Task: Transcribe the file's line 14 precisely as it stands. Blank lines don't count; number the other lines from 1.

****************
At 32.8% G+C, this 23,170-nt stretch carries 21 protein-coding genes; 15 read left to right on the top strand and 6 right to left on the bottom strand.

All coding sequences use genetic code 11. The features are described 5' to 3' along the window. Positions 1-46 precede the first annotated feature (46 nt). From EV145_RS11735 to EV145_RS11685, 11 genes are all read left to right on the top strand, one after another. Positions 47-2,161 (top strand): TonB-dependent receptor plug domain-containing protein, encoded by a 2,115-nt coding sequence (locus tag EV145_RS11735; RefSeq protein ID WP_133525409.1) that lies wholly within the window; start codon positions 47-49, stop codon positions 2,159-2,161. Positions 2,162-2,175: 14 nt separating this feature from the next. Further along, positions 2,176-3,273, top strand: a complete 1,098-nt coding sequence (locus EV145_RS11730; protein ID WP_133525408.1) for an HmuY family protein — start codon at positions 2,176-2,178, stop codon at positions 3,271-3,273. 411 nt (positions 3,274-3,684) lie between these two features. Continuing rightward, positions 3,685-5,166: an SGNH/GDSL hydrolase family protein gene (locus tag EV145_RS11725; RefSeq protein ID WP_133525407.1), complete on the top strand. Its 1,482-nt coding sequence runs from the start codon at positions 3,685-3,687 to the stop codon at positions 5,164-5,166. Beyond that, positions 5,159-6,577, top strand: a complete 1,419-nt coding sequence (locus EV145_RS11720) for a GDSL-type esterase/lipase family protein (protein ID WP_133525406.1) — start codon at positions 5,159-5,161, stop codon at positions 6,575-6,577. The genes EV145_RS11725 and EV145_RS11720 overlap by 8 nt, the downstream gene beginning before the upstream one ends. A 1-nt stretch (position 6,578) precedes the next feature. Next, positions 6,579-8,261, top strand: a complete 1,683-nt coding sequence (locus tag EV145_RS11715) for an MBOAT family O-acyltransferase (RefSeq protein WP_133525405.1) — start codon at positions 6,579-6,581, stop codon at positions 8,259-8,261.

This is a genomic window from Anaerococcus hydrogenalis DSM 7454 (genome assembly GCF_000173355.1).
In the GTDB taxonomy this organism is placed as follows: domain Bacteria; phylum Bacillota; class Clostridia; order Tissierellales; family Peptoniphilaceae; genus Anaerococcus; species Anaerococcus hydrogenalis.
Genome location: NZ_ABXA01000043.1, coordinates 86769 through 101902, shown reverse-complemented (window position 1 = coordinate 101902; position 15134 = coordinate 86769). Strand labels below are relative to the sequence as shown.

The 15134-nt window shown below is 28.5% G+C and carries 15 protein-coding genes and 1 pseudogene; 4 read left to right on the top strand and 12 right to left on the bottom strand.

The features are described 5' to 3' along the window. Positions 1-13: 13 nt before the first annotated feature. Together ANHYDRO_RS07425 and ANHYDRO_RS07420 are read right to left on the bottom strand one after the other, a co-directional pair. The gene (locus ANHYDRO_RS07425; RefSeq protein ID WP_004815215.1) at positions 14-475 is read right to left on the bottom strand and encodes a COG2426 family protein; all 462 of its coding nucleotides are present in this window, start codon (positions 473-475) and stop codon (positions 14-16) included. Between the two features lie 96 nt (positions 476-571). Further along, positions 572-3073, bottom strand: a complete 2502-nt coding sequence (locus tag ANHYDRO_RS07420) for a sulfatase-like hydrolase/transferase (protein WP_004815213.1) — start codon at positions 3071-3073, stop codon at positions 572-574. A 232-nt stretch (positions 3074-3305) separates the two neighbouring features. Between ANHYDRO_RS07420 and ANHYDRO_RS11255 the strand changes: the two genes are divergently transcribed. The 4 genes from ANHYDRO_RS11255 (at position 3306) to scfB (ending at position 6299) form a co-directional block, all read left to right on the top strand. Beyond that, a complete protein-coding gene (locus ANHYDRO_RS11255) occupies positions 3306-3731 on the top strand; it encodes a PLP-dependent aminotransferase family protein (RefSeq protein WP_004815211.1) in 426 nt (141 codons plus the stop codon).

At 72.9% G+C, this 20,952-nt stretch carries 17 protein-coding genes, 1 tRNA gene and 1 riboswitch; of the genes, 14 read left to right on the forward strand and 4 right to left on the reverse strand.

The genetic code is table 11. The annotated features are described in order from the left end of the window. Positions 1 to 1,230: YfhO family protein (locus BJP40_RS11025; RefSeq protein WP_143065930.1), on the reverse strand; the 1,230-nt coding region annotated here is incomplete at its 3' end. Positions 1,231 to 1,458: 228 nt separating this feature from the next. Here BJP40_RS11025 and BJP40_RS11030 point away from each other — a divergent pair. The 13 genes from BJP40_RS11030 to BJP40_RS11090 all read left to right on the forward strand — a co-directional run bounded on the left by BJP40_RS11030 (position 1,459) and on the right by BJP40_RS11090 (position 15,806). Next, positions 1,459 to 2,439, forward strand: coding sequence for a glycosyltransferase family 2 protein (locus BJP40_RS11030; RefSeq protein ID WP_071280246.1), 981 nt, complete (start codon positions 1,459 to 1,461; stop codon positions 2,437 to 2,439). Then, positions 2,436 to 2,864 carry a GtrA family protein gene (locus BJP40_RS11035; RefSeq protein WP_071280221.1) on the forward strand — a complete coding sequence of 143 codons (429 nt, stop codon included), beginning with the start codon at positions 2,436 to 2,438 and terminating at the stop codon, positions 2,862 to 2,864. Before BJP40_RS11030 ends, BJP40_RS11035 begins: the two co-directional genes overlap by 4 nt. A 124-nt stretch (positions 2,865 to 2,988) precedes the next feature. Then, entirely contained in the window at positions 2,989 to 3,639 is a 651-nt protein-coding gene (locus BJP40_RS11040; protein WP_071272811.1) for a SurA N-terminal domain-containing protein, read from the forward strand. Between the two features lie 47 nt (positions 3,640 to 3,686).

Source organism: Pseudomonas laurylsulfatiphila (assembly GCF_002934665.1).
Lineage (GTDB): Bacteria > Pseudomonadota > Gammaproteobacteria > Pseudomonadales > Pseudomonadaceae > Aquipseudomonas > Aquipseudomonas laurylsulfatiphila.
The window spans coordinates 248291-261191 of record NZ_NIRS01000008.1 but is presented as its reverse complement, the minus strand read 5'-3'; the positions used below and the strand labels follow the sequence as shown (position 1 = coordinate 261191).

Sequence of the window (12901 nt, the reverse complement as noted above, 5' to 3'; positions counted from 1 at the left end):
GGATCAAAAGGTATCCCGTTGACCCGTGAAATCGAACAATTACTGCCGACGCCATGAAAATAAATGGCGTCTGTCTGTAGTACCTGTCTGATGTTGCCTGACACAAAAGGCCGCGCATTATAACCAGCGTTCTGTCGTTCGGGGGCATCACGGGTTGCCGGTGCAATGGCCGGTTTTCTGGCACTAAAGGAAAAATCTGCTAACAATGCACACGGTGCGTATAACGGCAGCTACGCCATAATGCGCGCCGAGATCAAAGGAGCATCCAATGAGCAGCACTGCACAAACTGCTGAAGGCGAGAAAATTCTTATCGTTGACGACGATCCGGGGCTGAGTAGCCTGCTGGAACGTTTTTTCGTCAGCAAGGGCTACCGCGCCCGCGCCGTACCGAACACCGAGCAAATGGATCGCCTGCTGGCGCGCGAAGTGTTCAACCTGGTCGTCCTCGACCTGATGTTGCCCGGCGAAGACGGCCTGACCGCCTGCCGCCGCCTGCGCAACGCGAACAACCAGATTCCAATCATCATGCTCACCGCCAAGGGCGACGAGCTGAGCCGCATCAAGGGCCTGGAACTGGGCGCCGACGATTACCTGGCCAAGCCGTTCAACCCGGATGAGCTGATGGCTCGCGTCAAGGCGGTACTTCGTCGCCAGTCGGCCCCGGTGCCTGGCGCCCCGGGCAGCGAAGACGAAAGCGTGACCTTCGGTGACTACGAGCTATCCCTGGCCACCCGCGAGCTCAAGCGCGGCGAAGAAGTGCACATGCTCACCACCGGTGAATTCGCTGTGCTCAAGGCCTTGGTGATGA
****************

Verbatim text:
GGATCAAAAGGTATCCCGTTGACCCGTGAAATCGAACAATTACTGCCGACGCCATGAAAATAAATGGCGTCTGTCTGTAGTACCTGTCTGATGTTGCCTGACACAAAAGGCCGCGCATTATAACCAGCGTTCTGTCGTTCGGGGGCATCACGGGTTGCCGGTGCAATGGCCGGTTTTCTGGCACTAAAGGAAAAATCTGCTAACAATGCACACGGTGCGTATAACGGCAGCTACGCCATAATGCGCGCCGAGATCAAAGGAGCATCCAATGAGCAGCACTGCACAAACTGCTGAAGGCGAGAAAATTCTTATCGTTGACGACGATCCGGGGCTGAGTAGCCTGCTGGAACGTTTTTTCGTCAGCAAGGGCTACCGCGCCCGCGCCGTACCGAACACCGAGCAAATGGATCGCCTGCTGGCGCGCGAAGTGTTCAACCTGGTCGTCCTCGACCTGATGTTGCCCGGCGAAGACGGCCTGACCGCCTGCCGCCGCCTGCGCAACGCGAACAACCAGATTCCAATCATCATGCTCACCGCCAAGGGCGACGAGCTGAGCCGCATCAAGGGCCTGGAACTGGGCGCCGACGATTACCTGGCCAAGCCGTTCAACCCGGATGAGCTGATGGCTCGCGTCAAGGCGGTACTTCGTCGCCAGTCGGCCCCGGTGCCTGGCGCCCCGGGCAGCGAAGACGAAAGCGTGACCTTCGGTGACTACGAGCTATCCCTGGCCACCCGCGAGCTCAAGCGCGGCGAAGAAGTGCACATGCTCACCACCGGTGAATTCGCTGTGCTCAAGGCCTTGGTGATGA